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The Importance of Sulphur in Plants and in Us.

Sulphur is a basic element of nature and is one of the most abundant elements in the earth’s crust. Like nitrogen, sulphur is an essential component in the growth of all living things.
Sulfur or sulphur (American spelling and English spelling) is the chemical element that has the symbol S and atomic number 16.
It is an abundant, tasteless, multivalent non-metal. Sulphur, in its native form, is a yellow crystalline solid. In nature, it can be found as the pure element or as sulfide and sulfate minerals. It is an essential element for life and is found in two amino acids, cysteine and methionine. Its commercial uses are primarily in fertilizers, but it is also widely used in gunpowder, matches, insecticides and fungicides.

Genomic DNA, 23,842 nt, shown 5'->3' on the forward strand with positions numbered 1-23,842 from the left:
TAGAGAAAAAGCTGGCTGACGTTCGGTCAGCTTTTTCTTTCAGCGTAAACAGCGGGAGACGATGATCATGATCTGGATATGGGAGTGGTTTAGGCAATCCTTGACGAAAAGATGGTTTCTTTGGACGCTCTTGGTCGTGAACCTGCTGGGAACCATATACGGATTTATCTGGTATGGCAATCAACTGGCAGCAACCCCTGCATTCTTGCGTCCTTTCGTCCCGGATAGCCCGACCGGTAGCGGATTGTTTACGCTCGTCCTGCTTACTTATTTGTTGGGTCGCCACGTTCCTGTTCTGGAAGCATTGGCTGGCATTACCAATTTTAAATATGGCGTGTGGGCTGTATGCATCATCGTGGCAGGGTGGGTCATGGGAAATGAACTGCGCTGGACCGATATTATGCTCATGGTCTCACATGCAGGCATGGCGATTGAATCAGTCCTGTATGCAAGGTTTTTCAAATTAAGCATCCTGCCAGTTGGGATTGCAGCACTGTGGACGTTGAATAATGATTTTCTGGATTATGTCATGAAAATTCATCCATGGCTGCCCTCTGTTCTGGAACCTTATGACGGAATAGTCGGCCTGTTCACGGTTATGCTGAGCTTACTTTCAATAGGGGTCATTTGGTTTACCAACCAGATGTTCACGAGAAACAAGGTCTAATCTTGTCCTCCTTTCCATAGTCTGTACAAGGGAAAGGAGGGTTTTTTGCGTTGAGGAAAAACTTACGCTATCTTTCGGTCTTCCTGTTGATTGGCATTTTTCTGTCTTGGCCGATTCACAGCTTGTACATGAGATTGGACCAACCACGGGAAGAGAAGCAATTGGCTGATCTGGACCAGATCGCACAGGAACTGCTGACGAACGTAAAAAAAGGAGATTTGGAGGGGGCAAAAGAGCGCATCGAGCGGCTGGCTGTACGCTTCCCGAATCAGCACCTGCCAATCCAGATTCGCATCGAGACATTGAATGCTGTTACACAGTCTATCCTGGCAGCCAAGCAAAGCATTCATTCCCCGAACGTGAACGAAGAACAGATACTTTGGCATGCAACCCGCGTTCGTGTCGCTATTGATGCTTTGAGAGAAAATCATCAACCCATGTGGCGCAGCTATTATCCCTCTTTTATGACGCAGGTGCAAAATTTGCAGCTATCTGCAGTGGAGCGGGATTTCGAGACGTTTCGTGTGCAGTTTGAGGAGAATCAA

The recognition of the importance of sulphate for plant growth and vigour and hence crop yield, as well as the nutritional importance of sulphur for human and animal diets, has led to an increased emphasis on research on the processes of sulphate uptake, transport and assimilation.
After entry into the plant, sulphate is the major form of transported as well as stored sulphur. The delivery of sulphate into plastids for assimilation, sulphate storage within the vacuoles, and the long-distance transport between organs in order to fulfil the source/sink demands during plant growth require specific sulphate transporter proteins.
Sulphur is a building block of proteins, enzymes and vitamins and is a key ingredient in the formation of chlorophyll. Crops which are sulphur deficient typically show stunted or tall spindly growth, general yellowing of younger leaves and reduced seed set.
Recently I received an email from a reader that contained an article by Patrick McGean, Director of Live Blood and Cellular Matrix Study, Body Human Project; in the United States.